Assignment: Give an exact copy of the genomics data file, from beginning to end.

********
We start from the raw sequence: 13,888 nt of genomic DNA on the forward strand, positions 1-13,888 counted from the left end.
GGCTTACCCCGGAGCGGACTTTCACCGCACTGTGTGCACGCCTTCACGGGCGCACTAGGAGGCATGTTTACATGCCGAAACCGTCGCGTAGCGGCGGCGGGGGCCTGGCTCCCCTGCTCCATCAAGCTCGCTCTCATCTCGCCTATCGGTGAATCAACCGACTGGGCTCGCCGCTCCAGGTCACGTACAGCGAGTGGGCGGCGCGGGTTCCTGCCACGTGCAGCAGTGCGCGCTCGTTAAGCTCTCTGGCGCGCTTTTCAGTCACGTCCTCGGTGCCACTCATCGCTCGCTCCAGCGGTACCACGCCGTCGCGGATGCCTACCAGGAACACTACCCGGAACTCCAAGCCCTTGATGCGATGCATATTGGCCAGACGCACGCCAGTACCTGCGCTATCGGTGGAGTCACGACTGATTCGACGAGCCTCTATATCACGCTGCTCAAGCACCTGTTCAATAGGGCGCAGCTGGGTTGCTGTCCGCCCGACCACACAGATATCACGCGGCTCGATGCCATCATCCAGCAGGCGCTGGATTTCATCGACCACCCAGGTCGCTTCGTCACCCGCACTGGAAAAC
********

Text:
We start from the raw sequence: 13,888 nt of genomic DNA on the forward strand, positions 1-13,888 counted from the left end.
GGCTTACCCCGGAGCGGACTTTCACCGCACTGTGTGCACGCCTTCACGGGCGCACTAGGAGGCATGTTTACATGCCGAAACCGTCGCGTAGCGGCGGCGGGGGCCTGGCTCCCCTGCTCCATCAAGCTCGCTCTCATCTCGCCTATCGGTGAATCAACCGACTGGGCTCGCCGCTCCAGGTCACGTACAGCGAGTGGGCGGCGCGGGTTCCTGCCACGTGCAGCAGTGCGCGCTCGTTAAGCTCTCTGGCGCGCTTTTCAGTCACGTCCTCGGTGCCACTCATCGCTCGCTCCAGCGGTACCACGCCGTCGCGGATGCCTACCAGGAACACTACCCGGAACTCCAAGCCCTTGATGCGATGCATATTGGCCAGACGCACGCCAGTACCTGCGCTATCGGTGGAGTCACGACTGATTCGACGAGCCTCTATATCACGCTGCTCAAGCACCTGTTCAATAGGGCGCAGCTGGGTTGCTGTCCGCCCGACCACACAGATATCACGCGGCTCGATGCCATCATCCAGCAGGCGCTGGATTTCATCGACCACCCAGGTCGCTTCGTCACCCGCACTGGAAAAC